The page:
Search Results

You are looking at 1 - 3 of 3 items for

  • Author or Editor: Michael D. Kleinhenz x
  • Refine by Access: All Content x
Clear All Modify Search

Abstract

OBJECTIVE

To describe the pharmacokinetics of morphine, lidocaine, and ketamine associated with IV administration of a constant rate infusion (CRI) of a morphine-lidocaine-ketamine (MLK) combination to calves undergoing umbilical herniorrhaphy.

ANIMALS

20 weaned Holstein calves with umbilical hernias.

PROCEDURES

Calves were randomly assigned to receive a CRI of an MLK solution (0.11 mL/kg/h; morphine, 4.8 μg/kg/h; lidocaine, 2.1 mg/kg/h; and ketamine, 0.42 mg/kg/h) for 24 hours (MLK group) or 2 doses of flunixin meglumine (1.1 mg/kg, IV, q 24 h) and a CRI of saline (0.9% NaCl) solution (0.11 mL/kg/h) for 24 hours (control group). For all calves, the CRI was begun after anesthesia induction. Blood samples were obtained immediately before and at predetermined times for 120 hours after initiation of the assigned treatment. Noncompartmental analysis was used to estimate pharmacokinetic parameters for the MLK group.

RESULTS

During the CRI, steady-state serum concentrations were achieved for lidocaine and ketamine, but not morphine. Mean terminal half-life was 4.1, 0.98, and 1.55 hours and area under the concentration-time curve was 41, 14,494, and 7,426 h•μg/mL for morphine, lidocaine, and ketamine, respectively. After the CRI, the mean serum drug concentration at steady state was 6.3, 616.7, and 328 ng/mL for morphine, lidocaine, and ketamine, respectively.

CONCLUSIONS AND CLINICAL RELEVANCE

During the CRI of the MLK solution, steady-state serum concentrations were achieved for lidocaine and ketamine, but not morphine, likely owing to the fairly long half-life of morphine. Kinetic analyses of MLK infusions in cattle are necessary to establish optimal dosing protocols.

Full access
in American Journal of Veterinary Research

Abstract

OBJECTIVE

To assess the analgesic efficacy of an IV constant rate infusion (CRI) of a morphine-lidocaine-ketamine (MLK) combination in calves undergoing umbilical herniorrhaphy.

ANIMALS

20 weaned Holstein calves with umbilical hernias.

PROCEDURES

Calves were randomly assigned to receive a CRI of an MLK solution (0.11 mL/kg/h; morphine, 4.8 μg/kg/h; lidocaine, 2.1 mg/kg/h; and ketamine, 0.42 mg/kg/h) for 24 hours (MLK group) or 2 doses of flunixin meglumine (1.1 mg/kg, IV, q 24 h) and a CRI of saline (0.9% NaCl) solution (0.11 mL/kg/h) for 24 hours (control group). The assigned CRI was begun after anesthesia induction. A pain-scoring system and incisional algometry were used to assess pain, and blood samples were obtained to measure serum cortisol concentration at predetermined times for 120 hours after CRI initiation.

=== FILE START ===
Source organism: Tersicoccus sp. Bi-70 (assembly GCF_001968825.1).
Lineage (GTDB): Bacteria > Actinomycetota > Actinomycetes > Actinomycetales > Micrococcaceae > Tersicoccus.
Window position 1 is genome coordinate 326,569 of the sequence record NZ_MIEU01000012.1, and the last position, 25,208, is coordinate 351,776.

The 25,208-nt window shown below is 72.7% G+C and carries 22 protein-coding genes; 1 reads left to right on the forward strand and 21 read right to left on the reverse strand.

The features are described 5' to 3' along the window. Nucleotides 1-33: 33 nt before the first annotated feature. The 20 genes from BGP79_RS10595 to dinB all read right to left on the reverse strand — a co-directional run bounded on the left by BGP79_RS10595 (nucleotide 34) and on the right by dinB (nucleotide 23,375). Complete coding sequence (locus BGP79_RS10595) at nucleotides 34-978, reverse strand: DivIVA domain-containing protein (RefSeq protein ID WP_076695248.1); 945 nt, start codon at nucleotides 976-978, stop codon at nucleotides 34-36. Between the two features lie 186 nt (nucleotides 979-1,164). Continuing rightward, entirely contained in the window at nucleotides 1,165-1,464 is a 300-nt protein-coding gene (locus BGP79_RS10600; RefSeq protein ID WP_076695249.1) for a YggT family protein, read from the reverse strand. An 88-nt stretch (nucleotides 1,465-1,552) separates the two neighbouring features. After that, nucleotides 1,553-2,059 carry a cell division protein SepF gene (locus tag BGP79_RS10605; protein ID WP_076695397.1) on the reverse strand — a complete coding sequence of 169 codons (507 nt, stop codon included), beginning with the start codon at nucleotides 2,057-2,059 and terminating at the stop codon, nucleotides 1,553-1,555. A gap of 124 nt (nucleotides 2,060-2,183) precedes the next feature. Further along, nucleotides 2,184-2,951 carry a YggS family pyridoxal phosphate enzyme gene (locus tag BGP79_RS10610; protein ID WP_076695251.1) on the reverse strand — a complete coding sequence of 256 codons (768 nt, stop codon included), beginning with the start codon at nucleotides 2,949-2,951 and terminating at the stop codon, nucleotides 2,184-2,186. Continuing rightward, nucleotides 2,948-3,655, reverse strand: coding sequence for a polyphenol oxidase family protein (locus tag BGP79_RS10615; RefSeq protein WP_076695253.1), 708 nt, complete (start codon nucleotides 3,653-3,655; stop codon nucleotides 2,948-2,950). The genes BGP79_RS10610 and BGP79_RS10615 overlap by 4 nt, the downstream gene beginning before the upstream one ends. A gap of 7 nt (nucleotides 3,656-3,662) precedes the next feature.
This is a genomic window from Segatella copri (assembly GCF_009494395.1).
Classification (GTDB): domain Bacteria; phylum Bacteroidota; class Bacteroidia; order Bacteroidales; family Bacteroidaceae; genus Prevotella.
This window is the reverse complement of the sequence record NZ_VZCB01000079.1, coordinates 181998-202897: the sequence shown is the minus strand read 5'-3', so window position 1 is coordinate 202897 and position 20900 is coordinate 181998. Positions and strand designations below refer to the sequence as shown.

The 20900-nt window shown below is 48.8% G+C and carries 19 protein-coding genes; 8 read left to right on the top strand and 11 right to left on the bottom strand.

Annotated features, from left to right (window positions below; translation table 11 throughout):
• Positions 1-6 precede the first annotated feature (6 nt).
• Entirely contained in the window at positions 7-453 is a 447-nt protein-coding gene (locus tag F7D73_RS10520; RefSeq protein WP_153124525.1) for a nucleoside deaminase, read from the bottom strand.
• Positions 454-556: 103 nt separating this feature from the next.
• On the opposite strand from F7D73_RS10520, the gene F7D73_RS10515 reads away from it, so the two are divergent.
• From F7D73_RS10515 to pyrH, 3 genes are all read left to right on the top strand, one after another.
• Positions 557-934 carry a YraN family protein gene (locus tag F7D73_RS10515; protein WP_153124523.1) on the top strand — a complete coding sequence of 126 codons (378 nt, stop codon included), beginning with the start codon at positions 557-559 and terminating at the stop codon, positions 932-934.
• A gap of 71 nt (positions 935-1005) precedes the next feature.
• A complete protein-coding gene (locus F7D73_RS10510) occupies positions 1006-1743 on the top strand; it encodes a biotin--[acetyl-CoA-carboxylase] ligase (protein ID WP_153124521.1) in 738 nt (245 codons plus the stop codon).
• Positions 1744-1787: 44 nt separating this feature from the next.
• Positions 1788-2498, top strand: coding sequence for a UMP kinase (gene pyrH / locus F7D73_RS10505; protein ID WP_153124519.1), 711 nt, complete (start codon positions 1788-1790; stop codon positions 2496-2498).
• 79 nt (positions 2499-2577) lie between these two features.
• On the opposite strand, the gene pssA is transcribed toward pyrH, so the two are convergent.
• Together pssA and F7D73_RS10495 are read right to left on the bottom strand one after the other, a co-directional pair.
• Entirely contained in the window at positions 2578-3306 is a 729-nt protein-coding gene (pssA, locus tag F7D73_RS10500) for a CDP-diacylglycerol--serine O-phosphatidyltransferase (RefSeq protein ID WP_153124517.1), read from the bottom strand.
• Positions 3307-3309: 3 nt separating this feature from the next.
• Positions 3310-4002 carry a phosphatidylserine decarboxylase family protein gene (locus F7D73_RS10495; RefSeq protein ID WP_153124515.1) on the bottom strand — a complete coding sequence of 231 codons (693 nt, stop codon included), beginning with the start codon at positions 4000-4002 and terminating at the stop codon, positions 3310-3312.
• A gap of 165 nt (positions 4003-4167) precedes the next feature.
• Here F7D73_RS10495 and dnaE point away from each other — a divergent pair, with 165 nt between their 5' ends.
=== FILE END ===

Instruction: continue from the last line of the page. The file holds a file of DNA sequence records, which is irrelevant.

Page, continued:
RESULTS

Mean pain scores did not differ significantly between the MLK and control groups at any time. Mean algometry score for the MLK group was significantly greater (calves were less responsive to pressure) than that for the control group at 4 hours after CRI initiation. Mean cortisol concentration decreased over time for both groups and was significantly greater for the MLK group than the control group at 1, 4, and 18 hours after CRI initiation.

CONCLUSIONS AND CLINICAL RELEVANCE

A CRI of MLK provided adequate postoperative analgesia to calves that underwent umbilical herniorrhaphy. However, the technical support required for CRI administration limits its use to hospital settings. Kinetic analyses of MLK infusions in cattle are necessary to establish optimal dosing protocols and withdrawal intervals.

Full access
in American Journal of Veterinary Research

Abstract

OBJECTIVE To determine the effect of age on the pharmacokinetics and pharmacodynamics of flunixin meglumine following IV and transdermal administration to calves.

ANIMALS 8 healthy weaned Holstein bull calves.

PROCEDURES At 2 months of age, all calves received an injectable solution of flunixin (2.2 mg/kg, IV); then, after a 10-day washout period, calves received a topical formulation of flunixin (3.33 mg/kg, transdermally). Blood samples were collected at predetermined times before and for 48 and 72 hours, respectively, after IV and transdermal administration. At 8 months of age, the experimental protocol was repeated except calves received flunixin by the transdermal route first. Plasma flunixin concentrations were determined by liquid chromatography-tandem mass spectroscopy. For each administration route, pharmacokinetic parameters were determined by noncompartmental methods and compared between the 2 ages. Plasma prostaglandin (PG) E2 concentration was determined with an ELISA. The effect of age on the percentage change in PGE2 concentration was assessed with repeated-measures analysis. The half maximal inhibitory concentration of flunixin on PGE2 concentration was determined by nonlinear regression.

RESULTS Following IV administration, the mean half-life, area under the plasma concentration-time curve, and residence time were lower and the mean clearance was higher for calves at 8 months of age than at 2 months of age. Following transdermal administration, the mean maximum plasma drug concentration was lower and the mean absorption time and residence time were higher for calves at 8 months of age than at 2 months of age. The half maximal inhibitory concentration of flunixin on PGE2 concentration at 8 months of age was significantly higher than at 2 months of age. Age was not associated with the percentage change in PGE2 concentration following IV or transdermal flunixin administration.

CONCLUSIONS AND CLINICAL RELEVANCE In calves, the clearance of flunixin at 2 months of age was slower than that at 8 months of age following IV administration. Flunixin administration to calves may require age-related adjustments to the dose and dosing interval and an extended withdrawal interval.

Full access
in American Journal of Veterinary Research